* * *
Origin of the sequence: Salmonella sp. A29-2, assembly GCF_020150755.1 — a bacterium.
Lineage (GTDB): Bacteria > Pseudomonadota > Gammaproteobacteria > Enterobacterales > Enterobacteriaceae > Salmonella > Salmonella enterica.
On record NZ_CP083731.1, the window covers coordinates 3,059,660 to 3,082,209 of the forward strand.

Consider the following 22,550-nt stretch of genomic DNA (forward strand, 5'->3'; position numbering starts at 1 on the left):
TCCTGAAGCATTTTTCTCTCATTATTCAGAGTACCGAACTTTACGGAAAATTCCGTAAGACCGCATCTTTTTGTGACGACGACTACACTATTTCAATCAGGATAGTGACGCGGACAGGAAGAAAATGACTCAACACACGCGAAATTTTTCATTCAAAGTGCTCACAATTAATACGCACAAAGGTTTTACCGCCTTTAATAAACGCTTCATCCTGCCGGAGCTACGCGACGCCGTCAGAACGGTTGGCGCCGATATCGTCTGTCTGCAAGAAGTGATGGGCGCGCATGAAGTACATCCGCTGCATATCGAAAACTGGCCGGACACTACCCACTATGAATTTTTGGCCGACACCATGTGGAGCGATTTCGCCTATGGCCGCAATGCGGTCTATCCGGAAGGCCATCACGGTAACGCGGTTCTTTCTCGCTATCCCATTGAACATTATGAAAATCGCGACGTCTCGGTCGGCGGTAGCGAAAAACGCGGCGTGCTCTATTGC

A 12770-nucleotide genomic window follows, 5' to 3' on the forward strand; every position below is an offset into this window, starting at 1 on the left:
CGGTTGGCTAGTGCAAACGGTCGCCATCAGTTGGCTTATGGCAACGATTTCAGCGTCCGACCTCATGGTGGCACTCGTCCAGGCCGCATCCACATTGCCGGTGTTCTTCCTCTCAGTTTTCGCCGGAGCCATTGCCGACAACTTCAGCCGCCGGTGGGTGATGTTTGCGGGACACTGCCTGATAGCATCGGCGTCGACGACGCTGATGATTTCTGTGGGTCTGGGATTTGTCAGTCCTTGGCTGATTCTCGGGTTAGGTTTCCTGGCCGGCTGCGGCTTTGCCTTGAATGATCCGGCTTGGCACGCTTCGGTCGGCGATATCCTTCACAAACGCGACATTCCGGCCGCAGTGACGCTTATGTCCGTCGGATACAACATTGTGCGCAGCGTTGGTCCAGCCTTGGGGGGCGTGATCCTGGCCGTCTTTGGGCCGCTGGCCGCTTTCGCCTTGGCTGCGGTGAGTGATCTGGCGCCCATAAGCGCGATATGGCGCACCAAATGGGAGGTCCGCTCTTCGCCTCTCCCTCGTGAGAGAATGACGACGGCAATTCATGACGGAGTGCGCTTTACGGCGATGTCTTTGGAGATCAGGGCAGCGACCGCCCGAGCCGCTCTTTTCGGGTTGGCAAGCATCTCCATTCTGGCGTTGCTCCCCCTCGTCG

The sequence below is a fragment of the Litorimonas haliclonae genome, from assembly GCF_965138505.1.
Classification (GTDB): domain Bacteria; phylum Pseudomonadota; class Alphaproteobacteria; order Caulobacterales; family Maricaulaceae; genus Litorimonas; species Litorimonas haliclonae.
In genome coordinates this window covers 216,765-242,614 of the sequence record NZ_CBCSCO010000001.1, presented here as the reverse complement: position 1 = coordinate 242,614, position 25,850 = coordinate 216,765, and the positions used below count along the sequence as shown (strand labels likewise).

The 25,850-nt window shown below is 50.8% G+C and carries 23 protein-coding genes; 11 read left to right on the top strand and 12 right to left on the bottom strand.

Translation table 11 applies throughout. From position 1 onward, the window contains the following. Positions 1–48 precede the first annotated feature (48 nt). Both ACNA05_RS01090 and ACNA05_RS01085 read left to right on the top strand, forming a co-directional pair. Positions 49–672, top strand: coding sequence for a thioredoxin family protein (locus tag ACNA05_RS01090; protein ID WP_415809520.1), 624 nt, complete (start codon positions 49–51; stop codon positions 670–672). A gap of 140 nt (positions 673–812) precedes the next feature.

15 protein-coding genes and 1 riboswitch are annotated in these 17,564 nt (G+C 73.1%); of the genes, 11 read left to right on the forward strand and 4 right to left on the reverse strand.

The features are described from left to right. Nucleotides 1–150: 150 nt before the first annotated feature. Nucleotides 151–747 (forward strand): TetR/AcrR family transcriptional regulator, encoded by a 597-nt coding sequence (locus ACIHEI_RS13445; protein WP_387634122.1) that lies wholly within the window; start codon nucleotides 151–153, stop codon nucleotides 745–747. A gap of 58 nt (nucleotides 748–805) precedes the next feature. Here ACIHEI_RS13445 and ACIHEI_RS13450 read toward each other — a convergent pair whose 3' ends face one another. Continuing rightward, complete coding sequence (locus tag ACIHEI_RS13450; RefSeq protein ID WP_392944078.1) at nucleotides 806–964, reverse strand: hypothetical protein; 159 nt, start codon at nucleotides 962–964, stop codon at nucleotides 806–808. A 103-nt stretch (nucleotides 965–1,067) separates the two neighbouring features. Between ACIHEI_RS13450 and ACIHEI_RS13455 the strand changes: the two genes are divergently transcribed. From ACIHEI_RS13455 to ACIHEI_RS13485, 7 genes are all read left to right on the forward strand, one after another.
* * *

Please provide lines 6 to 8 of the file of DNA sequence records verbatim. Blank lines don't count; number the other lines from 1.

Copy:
A 12770-nucleotide genomic window follows, 5' to 3' on the forward strand; every position below is an offset into this window, starting at 1 on the left:
CGGTTGGCTAGTGCAAACGGTCGCCATCAGTTGGCTTATGGCAACGATTTCAGCGTCCGACCTCATGGTGGCACTCGTCCAGGCCGCATCCACATTGCCGGTGTTCTTCCTCTCAGTTTTCGCCGGAGCCATTGCCGACAACTTCAGCCGCCGGTGGGTGATGTTTGCGGGACACTGCCTGATAGCATCGGCGTCGACGACGCTGATGATTTCTGTGGGTCTGGGATTTGTCAGTCCTTGGCTGATTCTCGGGTTAGGTTTCCTGGCCGGCTGCGGCTTTGCCTTGAATGATCCGGCTTGGCACGCTTCGGTCGGCGATATCCTTCACAAACGCGACATTCCGGCCGCAGTGACGCTTATGTCCGTCGGATACAACATTGTGCGCAGCGTTGGTCCAGCCTTGGGGGGCGTGATCCTGGCCGTCTTTGGGCCGCTGGCCGCTTTCGCCTTGGCTGCGGTGAGTGATCTGGCGCCCATAAGCGCGATATGGCGCACCAAATGGGAGGTCCGCTCTTCGCCTCTCCCTCGTGAGAGAATGACGACGGCAATTCATGACGGAGTGCGCTTTACGGCGATGTCTTTGGAGATCAGGGCAGCGACCGCCCGAGCCGCTCTTTTCGGGTTGGCAAGCATCTCCATTCTGGCGTTGCTCCCCCTCGTCG

The sequence below is a fragment of the Litorimonas haliclonae genome, from assembly GCF_965138505.1.